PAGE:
The Chancellor of the Exchequer, Sajid Javid, will deliver the 2020 Budget on Wednesday 11 March. With this in mind, here we consider some of the measures that may be announced.
No rise in income tax or VAT rates
In its election manifesto, the Conservative Party stated it is committed to building a tax system that ‘rewards entrepreneurship’ whilst ‘making sure everyone pays their fair share of tax’. The Conservatives promised not to raise the rates of income tax, national insurance (NI) or VAT in order to ‘protect the incomes of hard-working families across the next Parliament’.
An increase in the NIC threshold
In its election manifesto, the Conservative Party outlined plans to increase the national insurance contribution (NIC) threshold to £9,500 in 2020/21, with an ultimate ambition to ensure that the first £12,500 of earnings would be completely free of tax.
A rise in the Employment Allowance
The Conservatives pledged to increase the Employment Allowance for UK small businesses, representing a tax cut for half a million small firms.
A review of Entrepreneurs’ Relief
Speculation is rife that Entrepreneurs’ Relief (ER) could be reformed or even abolished at the 2020 Budget. In its election manifesto, the Conservative Party promised to review the relief with a view to reforming it and better supporting UK entrepreneurs.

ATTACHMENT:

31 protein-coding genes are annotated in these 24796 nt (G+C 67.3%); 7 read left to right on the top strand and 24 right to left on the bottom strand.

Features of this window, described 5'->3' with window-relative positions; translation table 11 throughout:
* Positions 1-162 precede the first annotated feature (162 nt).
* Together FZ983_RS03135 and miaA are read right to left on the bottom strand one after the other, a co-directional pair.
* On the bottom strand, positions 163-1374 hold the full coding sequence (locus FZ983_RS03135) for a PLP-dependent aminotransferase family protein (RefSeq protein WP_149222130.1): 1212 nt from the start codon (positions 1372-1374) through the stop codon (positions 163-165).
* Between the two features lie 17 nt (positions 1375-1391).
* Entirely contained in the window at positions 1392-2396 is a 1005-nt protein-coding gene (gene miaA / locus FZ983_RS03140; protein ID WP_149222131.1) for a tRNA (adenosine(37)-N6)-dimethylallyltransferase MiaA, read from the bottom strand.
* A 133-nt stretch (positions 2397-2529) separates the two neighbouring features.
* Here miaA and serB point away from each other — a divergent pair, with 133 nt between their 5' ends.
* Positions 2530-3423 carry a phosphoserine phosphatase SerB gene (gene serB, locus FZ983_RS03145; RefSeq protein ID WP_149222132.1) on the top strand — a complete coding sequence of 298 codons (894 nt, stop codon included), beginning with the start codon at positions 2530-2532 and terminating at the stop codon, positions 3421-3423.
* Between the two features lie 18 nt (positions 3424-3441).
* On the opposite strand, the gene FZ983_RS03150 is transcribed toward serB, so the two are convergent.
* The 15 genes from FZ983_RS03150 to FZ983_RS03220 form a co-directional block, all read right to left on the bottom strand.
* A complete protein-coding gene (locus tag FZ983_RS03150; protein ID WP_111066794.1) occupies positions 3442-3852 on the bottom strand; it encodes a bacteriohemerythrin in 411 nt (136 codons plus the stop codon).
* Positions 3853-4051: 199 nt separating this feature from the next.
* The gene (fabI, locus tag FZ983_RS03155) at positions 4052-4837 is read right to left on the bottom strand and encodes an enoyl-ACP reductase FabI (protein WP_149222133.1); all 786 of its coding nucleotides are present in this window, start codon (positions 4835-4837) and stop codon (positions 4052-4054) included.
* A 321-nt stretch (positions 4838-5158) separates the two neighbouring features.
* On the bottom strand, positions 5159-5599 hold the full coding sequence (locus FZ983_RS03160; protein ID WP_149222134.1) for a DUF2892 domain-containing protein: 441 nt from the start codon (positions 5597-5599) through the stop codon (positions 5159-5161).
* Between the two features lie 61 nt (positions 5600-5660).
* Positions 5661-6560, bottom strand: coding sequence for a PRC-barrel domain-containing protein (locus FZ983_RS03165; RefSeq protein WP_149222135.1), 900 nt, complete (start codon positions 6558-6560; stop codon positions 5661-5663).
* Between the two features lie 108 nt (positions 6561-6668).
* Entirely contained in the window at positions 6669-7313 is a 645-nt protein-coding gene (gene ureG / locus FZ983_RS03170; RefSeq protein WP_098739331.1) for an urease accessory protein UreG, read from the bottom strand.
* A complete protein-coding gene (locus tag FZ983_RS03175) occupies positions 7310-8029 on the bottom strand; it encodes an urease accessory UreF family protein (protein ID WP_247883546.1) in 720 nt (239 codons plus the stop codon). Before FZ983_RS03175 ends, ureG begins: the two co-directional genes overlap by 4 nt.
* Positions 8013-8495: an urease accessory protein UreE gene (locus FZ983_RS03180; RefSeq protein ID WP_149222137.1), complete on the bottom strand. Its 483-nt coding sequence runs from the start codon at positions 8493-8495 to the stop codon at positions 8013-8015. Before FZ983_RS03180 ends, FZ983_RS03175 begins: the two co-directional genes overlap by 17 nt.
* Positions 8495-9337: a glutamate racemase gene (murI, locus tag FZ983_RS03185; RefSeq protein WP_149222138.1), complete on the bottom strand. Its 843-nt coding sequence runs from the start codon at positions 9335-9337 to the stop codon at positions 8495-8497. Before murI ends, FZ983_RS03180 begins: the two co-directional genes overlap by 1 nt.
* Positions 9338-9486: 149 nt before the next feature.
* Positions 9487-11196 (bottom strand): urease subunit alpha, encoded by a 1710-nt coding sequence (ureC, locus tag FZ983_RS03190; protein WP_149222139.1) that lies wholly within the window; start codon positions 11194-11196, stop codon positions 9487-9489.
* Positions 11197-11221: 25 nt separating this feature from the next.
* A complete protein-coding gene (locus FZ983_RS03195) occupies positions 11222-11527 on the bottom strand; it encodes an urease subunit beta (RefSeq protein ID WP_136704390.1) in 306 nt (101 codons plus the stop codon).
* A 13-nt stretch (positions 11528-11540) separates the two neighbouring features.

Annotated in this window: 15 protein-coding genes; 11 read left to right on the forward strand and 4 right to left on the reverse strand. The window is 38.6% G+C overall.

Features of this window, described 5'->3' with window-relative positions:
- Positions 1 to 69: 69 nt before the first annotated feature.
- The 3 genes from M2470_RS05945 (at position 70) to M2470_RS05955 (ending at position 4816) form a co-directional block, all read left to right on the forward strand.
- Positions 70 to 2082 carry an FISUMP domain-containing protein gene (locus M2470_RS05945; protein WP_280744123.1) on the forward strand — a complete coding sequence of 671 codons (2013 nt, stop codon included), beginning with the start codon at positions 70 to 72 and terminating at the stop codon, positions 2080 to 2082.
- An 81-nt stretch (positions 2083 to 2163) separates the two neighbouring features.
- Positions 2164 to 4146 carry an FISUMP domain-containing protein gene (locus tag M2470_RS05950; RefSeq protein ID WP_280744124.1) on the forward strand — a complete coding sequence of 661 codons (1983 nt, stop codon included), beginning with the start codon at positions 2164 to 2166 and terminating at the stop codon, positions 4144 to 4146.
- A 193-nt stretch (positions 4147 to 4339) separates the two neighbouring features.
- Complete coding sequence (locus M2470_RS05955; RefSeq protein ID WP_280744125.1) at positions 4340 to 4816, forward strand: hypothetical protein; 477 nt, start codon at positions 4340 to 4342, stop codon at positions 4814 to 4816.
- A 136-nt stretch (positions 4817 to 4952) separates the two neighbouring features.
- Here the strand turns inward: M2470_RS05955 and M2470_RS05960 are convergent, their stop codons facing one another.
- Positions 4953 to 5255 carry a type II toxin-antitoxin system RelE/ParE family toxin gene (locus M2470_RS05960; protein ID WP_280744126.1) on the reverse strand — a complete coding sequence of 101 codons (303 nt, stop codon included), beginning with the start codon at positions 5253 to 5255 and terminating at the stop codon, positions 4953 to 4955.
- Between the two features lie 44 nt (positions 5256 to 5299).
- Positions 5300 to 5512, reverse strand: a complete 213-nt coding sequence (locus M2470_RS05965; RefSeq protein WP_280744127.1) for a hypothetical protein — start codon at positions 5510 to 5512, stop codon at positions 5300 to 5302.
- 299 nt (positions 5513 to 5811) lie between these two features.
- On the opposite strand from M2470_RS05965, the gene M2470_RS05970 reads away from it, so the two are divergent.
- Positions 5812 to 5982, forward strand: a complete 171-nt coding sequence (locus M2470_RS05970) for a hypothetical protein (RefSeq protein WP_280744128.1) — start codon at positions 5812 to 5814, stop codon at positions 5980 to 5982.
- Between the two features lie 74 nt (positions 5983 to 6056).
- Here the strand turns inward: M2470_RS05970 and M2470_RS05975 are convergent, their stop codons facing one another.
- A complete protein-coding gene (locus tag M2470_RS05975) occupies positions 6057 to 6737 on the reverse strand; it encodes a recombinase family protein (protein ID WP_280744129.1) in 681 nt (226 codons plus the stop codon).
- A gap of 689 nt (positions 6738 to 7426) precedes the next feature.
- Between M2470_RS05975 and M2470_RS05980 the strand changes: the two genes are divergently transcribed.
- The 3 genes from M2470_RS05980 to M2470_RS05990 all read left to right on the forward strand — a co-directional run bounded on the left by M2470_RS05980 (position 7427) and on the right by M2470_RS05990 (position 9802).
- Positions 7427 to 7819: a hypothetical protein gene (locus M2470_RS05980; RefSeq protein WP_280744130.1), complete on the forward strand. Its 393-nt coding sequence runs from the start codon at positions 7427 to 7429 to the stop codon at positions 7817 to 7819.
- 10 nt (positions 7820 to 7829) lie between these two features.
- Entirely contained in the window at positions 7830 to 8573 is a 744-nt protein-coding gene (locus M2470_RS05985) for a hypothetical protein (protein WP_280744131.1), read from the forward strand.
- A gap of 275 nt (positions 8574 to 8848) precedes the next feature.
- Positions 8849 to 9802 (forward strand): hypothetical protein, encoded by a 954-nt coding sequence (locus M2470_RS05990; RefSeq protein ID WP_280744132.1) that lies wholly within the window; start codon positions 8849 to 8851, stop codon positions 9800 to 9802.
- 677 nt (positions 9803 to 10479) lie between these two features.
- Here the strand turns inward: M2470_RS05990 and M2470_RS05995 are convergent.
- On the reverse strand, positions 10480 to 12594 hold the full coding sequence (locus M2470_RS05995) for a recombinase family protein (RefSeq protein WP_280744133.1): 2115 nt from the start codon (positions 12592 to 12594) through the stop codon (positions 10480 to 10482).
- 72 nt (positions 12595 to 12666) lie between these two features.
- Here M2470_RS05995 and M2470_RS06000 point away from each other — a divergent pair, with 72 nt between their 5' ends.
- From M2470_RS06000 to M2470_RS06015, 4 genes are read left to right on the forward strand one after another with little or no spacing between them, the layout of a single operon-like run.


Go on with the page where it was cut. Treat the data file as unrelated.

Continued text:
Other proposals, include:
- Increasing the R&D tax credit to 13% and reviewing the definition of R&D
- Exploring how the self-employed could be better supported including making the tax system easier to navigate
- Continuing to tackle tax evasion and reduce opportunities for aggressive tax avoidance
- Implementing the Digital Services Tax
- Redesigning the tax system to boost growth, wages and investment and limit arbitrary tax advantages for the wealthiest in society.
A reduction in business rates
With the Chancellor recently announcing a reduction in business rates for public houses with a rateable value below £100,000, we could see the government take a further step and reduce business rates for high street retailers in the 2020 Budget. As many as 18,000 pubs are expected to benefit from the reduction.
Making Tax Digital
We may also hear about plans to extend Making Tax Digital for income and/or Corporation Tax. We do know that any such digitisation will not happen until after April 2020 (and therefore probably periods commencing 1/6 April 2021 at the earliest).
Brexit, of course may trigger taxation changes.
VAT and EU Trade in Goods Post Brexit
Whatever happens with Brexit, and when, UK businesses will continue to trade with the remaining 27 Member States, and also within them. In addition, while the EU will be moving to a ‘definitive’ VAT system in 2022, four ‘quick fixes’ will be applied to the VAT rules for intra EU trade in goods effective from 1 January 2020. Other changes will take place in 2021
Our one-day course “VAT and EU Trade in Goods Post Brexit” will provide in-depth, practical guidance on all the VAT legal, invoicing and reporting requirements of such trade in ‘real time’. It also highlights the danger areas for unforeseen VAT registrations or obligations in other Member States arising now, and post Brexit. Trade via the internet is covered for each relevant point.
For more details and to book this course, click here.